The Dow Jones industrial average soared 207.65 points, or 1.7%, to close… (Mario Tama, Getty Images )
NEW YORK — As goes the "fiscal cliff," so apparently goes the stock market.
The Dow Jones industrial average notched its best gain Monday in more than two months on optimism that feuding lawmakers can avert a potential fiscal crisis before it harms the U.S. economy.
The blue-chip indicator rose more than 200 points and stocks rallied around the globe, easing at least momentarily the selling pressure that had weighed on share prices over the last month.
It didn't seem to matter that investors' optimism was based on the faintest of hope — mild comments from lawmakers that they can stave off the dreaded spending cuts and tax increases that would kick in automatically Jan. 1. And President Obama said he believes that a deal can be struck in time.
But the president and congressional Republicans only had their first post-election meeting Friday, and the broad contours of a deal have yet to take shape.
More than anything, the rally demonstrated the extent to which the market is taking its cue from Washington, even though the presidential election is over.
"Until a deal is struck, the market is vulnerable to both positive and negative headlines and any rumors swirling," said Todd Salamone, senior vice president of research at Schaeffer's Investment Research. "It's going to be a very headline-driven market."
The Dow Jones industrial average soared 207.65 points, or 1.7%, to close at 12,795.96. The broader Standard & Poor's 500 index gained 27.01 points, or 2%, to 1,386.89.
The tech-heavy Nasdaq, which had entered correction territory by falling 11% from its mid-September level, gained 62.94 points, or 2.2%, to 2,916.07.
Investors were buoyed by better-than-expected data reinforcing recent reports showing that the long-troubled housing market is gaining strength.
Sales of existing homes increased 2.1% in October from the previous month, the National Assn. of Realtors said, and a measure of home-builder confidence jumped in November to its highest level since 2006.
The rally was driven mainly by "a little bit of optimism on the fiscal cliff and certainly housing numbers," said Joe Hermes, managing director of Knight Capital Group.
Shares of Apple Inc. surged more than 7% after a story in the financial magazine Barron's said shares of the technology giant look cheap.
Stocks in general have slid over the last month, partly as investors left the market to avoid feared tax hikes on capital gains and dividends that could come next year. Despite Monday's uptick, major U.S. indexes are still down as much as 3% from the Nov. 6 presidential election.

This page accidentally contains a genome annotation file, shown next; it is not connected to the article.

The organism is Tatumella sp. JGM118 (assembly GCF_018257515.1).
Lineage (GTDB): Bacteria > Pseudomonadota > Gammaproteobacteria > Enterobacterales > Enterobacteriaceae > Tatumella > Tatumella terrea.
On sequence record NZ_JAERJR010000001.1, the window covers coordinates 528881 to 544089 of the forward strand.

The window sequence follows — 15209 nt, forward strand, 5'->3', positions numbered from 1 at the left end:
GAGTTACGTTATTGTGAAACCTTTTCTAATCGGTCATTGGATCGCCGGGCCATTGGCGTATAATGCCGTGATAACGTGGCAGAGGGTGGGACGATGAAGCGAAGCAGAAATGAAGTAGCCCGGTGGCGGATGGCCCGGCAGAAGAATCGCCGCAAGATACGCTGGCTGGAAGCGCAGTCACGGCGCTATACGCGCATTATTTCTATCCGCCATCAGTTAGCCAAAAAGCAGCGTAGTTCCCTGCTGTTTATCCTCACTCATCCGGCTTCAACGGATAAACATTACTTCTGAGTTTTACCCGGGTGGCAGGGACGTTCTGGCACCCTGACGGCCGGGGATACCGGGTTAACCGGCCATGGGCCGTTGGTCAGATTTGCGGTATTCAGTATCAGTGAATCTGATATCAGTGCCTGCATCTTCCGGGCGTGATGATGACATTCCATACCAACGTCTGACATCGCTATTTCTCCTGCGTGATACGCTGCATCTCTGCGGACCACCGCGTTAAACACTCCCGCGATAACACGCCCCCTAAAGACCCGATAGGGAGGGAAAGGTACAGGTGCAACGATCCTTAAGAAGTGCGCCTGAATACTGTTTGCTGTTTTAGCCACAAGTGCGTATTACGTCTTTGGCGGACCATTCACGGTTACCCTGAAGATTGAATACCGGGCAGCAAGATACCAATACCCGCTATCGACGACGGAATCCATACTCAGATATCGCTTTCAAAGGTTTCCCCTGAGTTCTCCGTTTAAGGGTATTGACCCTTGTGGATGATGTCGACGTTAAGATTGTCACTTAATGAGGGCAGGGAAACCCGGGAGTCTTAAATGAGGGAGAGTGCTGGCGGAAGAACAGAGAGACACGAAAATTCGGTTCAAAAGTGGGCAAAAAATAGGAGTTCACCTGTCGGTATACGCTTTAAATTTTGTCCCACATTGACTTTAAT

Fear of gridlock in Washington is likely to dominate Wall Street in the final six weeks of the year. That could be exacerbated by light holiday trading volume this week.
Lower volumes of buying and selling on Wall Street can fuel greater volatility in stocks, magnifying perceptions of progress — or deadlock — in fiscal-cliff negotiations.
"It's pretty quiet today and it's probably only going to get worse into Thanksgiving," Hermes said.
Once the fiscal cliff is revolved, other issues are expected to emerge from the background. The November employment report, expected Dec. 7, will shed more light on the labor market's gradual recovery.
Corporate earnings remain a drag on Wall Street. Analysts' pessimism can be seen in their reduced estimates of fourth-quarter growth.
Outside the U.S., the Eurozone debt crisis remains unresolved, with Greece and Spain struggling as the currency bloc fell into recession last quarter.
The Israeli-Palestinian conflict, if it escalates, also could rock markets.
"If Israel starts invading Gaza, the market's going to take that as a big negative," Hermes said.
Larry Palmer, managing director of private wealth management at Morgan Stanley in Los Angeles, said the market's recent swings indicate that investors are nervous.
But he took Monday's rally as a sign that some investors may believe that worry over the fiscal cliff is merely noise. The real news, he said, was Monday's upbeat housing data.
"People are starting to figure out that if the world doesn't in fact come to an end, that equities really aren't that overpriced," Palmer said.
Times staff writer Jim Puzzanghera contributed to this report from Washington.